Content provided by J.J. Schenkelberg
ProShares Short S&P 500 ETF (SH) is a position we use in portfolios in order to obtain a targeted risk score with a diversified approach to the overall allocation. The year-to-date position has negative performance, but SH should not be looked at individually, it should be reviewed in the context of the entire portfolio.
Like many portfolio managers, CLS also had a positive equity market expectation coming into 2014. We hold SH as part of our “creative diversification” theme that seeks investment opportunities to minimize interest rate risk. We were also not alone in our expectations for rising interest rates, but this is where the allocation missed its mark. In hindsight a conservative bond position, or more PowerShares Exchange-Traded Fund Trust II (BKLN), in our portfolios, would have been beneficial. However, if interest rates fall, a combination of a long/short equity position is likely to outperform bonds if they are negative.
Keep in mind, in our risk budgeted portfolios the short position does not equate to a bond position. The short position has a risk score that is negative the equity market, or approximately -1.0, versus cash or bonds that are close to 0. So, if we sell the SH position we would also have to sell long equity positions in order to purchase cash or bonds.
With this in mind, if we were to utilize bonds, rather than the inverse position, we would have given up significant upside in equities as well as escaped the negative return from SH. Additionally, for most portfolios, the long/short equity positioning is only a portion of the conservative part of our portfolios. All but the more aggressive portfolios also hold diversified positions in bonds, particularly in preferred stocks, high yield bonds, and BKLN. All of which have done very well so far in 2014. The portfolios are further diversified into investment grade bonds as well.
The bottom line is that SH is part of an entire portfolio strategy, not a strategy in and of itself.
This material does not constitute any representation as to the suitability or appropriateness of any security, financial product or instrument. There is no guarantee that investment in any program or strategy discussed herein will be profitable or will not incur loss. This information is prepared for general information only. It does not have regard to the specific investment objectives, financial situation, and the particular needs of any specific person who may receive this report. Investors should seek financial advice regarding the appropriateness of investing in any security or investment strategy discussed or recommended in this report and should understand that statements regarding future prospects may not be realized. Investors should note that security values may fluctuate and that each security’s price or value may rise or fall. Accordingly, investors may receive back less than originally invested. Past performance is not a guide to future performance. Individual client accounts may vary. Investing in any security involves certain non-diversifiable risks including, but not limited to, market risk, interest-rate risk, inflation risk, and event risk. These risks are in addition to any specific, or diversifiable, risks associated with particular investment styles or strategies.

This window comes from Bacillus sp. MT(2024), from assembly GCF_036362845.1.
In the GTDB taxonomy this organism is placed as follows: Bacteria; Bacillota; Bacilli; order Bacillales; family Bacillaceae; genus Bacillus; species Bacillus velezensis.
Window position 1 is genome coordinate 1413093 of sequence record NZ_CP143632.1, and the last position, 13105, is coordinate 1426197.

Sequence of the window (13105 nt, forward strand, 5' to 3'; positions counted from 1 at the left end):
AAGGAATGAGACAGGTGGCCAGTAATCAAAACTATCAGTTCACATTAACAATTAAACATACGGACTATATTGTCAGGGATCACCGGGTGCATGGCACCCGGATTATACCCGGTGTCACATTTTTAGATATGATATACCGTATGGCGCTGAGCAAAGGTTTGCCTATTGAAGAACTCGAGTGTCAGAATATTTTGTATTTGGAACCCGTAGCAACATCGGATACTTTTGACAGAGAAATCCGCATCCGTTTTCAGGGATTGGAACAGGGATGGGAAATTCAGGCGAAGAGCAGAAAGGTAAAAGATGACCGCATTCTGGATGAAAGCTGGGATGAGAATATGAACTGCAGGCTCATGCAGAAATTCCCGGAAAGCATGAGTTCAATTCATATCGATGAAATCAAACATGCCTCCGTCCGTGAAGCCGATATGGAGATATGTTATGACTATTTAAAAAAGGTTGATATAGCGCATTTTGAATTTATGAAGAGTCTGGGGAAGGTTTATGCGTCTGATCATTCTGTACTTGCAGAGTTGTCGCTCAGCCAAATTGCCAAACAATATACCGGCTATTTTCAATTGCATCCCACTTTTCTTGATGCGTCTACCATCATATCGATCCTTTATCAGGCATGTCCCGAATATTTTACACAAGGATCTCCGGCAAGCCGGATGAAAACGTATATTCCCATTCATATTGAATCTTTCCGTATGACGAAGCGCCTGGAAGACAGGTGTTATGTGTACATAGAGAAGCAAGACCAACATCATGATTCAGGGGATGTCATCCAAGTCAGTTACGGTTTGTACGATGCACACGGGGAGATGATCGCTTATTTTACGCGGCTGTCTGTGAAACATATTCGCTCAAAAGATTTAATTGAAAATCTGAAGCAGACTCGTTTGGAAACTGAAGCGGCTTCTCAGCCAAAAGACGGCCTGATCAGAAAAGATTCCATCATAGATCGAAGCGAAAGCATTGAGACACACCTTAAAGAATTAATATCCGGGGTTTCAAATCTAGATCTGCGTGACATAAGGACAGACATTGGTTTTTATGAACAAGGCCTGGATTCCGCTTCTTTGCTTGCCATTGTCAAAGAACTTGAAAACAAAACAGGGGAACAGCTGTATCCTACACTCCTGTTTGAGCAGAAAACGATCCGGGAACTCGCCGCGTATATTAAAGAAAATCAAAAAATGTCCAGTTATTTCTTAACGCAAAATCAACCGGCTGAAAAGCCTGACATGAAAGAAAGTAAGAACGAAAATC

An ETF is a type of investment company whose investment objective is to achieve the same return as a particular index, sector, or basket.To achieve this, an ETF will primarily invest in all of the securities, or a representative sample of the securities, that are included in the selected index, sector, or basket. ETFs are subject to the same risks as an individual stock, as well as additional risks based on the sector the ETF invests in. Bonds are a type of debt instrument issued by a government or corporate entity for a defined period of time at a fixed interest rate. Bonds may be subject to unsystematic risks including, but are not limited to, call risk and reinvestment risk. High yield bonds, or junk bonds, will be subject to an even greater degree of these risks as well as subject to the credit risk. The holder of a short position is bearish on the price of some asset, or expecting the price to fall. The opposite of a short position is a long position. An investor with a long position in an asset is expecting the price of that asset to rise. Preferred stock is stock that is senior in claim to common stock. Generally, preferred stock will receive dividends prior to common stock. Diversifiable risks include, but are not limited to, opportunity risk and capital risk.
ProShares Short S&P500 seeks daily investment results, before fees and expenses, that correspond to the inverse (-1x) of the daily performance of the S&P 500®. PowerShares Exchange-Traded Fund Trust II is based on the S&P/LSTA U.S. Leveraged Loan 100 Index (Index). The Index is designed to track the market-weighted performance of the largest institutional leveraged loans based on market weightings, spreads and interest payments.